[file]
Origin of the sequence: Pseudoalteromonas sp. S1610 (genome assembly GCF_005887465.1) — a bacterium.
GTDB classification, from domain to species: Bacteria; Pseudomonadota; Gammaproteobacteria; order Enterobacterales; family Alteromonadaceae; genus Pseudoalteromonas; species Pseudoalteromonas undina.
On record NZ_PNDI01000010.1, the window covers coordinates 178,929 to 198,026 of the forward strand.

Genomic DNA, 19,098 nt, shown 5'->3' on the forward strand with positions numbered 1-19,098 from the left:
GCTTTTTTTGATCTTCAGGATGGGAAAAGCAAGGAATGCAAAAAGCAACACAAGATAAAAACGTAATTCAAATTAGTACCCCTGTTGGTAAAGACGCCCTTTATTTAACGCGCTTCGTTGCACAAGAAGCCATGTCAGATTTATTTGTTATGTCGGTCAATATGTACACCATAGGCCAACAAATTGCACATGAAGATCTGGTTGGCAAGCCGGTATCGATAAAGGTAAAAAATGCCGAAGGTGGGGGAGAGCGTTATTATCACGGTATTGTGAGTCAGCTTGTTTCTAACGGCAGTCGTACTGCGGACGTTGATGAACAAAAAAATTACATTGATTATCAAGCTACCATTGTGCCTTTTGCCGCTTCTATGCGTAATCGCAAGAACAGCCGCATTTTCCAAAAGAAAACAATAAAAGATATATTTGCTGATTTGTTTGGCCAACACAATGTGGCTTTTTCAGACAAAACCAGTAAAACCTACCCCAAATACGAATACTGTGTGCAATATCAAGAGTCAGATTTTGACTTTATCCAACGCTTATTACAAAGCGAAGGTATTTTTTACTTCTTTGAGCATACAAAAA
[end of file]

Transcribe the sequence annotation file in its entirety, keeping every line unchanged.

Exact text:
Origin of the sequence: Pseudoalteromonas sp. S1610 (genome assembly GCF_005887465.1) — a bacterium.
GTDB classification, from domain to species: Bacteria; Pseudomonadota; Gammaproteobacteria; order Enterobacterales; family Alteromonadaceae; genus Pseudoalteromonas; species Pseudoalteromonas undina.
On record NZ_PNDI01000010.1, the window covers coordinates 178,929 to 198,026 of the forward strand.

Genomic DNA, 19,098 nt, shown 5'->3' on the forward strand with positions numbered 1-19,098 from the left:
GCTTTTTTTGATCTTCAGGATGGGAAAAGCAAGGAATGCAAAAAGCAACACAAGATAAAAACGTAATTCAAATTAGTACCCCTGTTGGTAAAGACGCCCTTTATTTAACGCGCTTCGTTGCACAAGAAGCCATGTCAGATTTATTTGTTATGTCGGTCAATATGTACACCATAGGCCAACAAATTGCACATGAAGATCTGGTTGGCAAGCCGGTATCGATAAAGGTAAAAAATGCCGAAGGTGGGGGAGAGCGTTATTATCACGGTATTGTGAGTCAGCTTGTTTCTAACGGCAGTCGTACTGCGGACGTTGATGAACAAAAAAATTACATTGATTATCAAGCTACCATTGTGCCTTTTGCCGCTTCTATGCGTAATCGCAAGAACAGCCGCATTTTCCAAAAGAAAACAATAAAAGATATATTTGCTGATTTGTTTGGCCAACACAATGTGGCTTTTTCAGACAAAACCAGTAAAACCTACCCCAAATACGAATACTGTGTGCAATATCAAGAGTCAGATTTTGACTTTATCCAACGCTTATTACAAAGCGAAGGTATTTTTTACTTCTTTGAGCATACAAAAA